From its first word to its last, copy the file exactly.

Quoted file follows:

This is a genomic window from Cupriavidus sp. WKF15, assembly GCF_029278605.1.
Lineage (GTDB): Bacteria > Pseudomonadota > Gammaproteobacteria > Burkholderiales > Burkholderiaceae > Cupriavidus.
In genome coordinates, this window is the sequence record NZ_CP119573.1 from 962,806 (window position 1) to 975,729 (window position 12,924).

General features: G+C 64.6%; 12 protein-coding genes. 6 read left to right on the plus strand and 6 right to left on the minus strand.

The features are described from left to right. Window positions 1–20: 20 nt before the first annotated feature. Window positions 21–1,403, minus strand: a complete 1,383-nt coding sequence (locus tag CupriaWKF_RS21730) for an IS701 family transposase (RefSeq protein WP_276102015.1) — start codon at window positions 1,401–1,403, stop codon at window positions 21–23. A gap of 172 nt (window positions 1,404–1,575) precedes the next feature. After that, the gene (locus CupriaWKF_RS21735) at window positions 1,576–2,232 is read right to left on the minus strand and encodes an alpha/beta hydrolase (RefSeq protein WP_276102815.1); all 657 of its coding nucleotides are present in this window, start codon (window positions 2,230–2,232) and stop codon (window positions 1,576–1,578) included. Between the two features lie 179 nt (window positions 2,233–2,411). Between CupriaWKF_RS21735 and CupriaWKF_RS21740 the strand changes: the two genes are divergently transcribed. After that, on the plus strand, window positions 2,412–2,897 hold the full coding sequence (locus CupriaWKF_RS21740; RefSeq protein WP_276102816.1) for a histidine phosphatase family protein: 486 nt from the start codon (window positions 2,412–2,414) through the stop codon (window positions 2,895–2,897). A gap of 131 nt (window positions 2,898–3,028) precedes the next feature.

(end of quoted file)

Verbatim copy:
This is a genomic window from Cupriavidus sp. WKF15, assembly GCF_029278605.1.
Lineage (GTDB): Bacteria > Pseudomonadota > Gammaproteobacteria > Burkholderiales > Burkholderiaceae > Cupriavidus.
In genome coordinates, this window is the sequence record NZ_CP119573.1 from 962,806 (window position 1) to 975,729 (window position 12,924).

General features: G+C 64.6%; 12 protein-coding genes. 6 read left to right on the plus strand and 6 right to left on the minus strand.

The features are described from left to right. Window positions 1–20: 20 nt before the first annotated feature. Window positions 21–1,403, minus strand: a complete 1,383-nt coding sequence (locus tag CupriaWKF_RS21730) for an IS701 family transposase (RefSeq protein WP_276102015.1) — start codon at window positions 1,401–1,403, stop codon at window positions 21–23. A gap of 172 nt (window positions 1,404–1,575) precedes the next feature. After that, the gene (locus CupriaWKF_RS21735) at window positions 1,576–2,232 is read right to left on the minus strand and encodes an alpha/beta hydrolase (RefSeq protein WP_276102815.1); all 657 of its coding nucleotides are present in this window, start codon (window positions 2,230–2,232) and stop codon (window positions 1,576–1,578) included. Between the two features lie 179 nt (window positions 2,233–2,411). Between CupriaWKF_RS21735 and CupriaWKF_RS21740 the strand changes: the two genes are divergently transcribed. After that, on the plus strand, window positions 2,412–2,897 hold the full coding sequence (locus CupriaWKF_RS21740; RefSeq protein WP_276102816.1) for a histidine phosphatase family protein: 486 nt from the start codon (window positions 2,412–2,414) through the stop codon (window positions 2,895–2,897). A gap of 131 nt (window positions 2,898–3,028) precedes the next feature.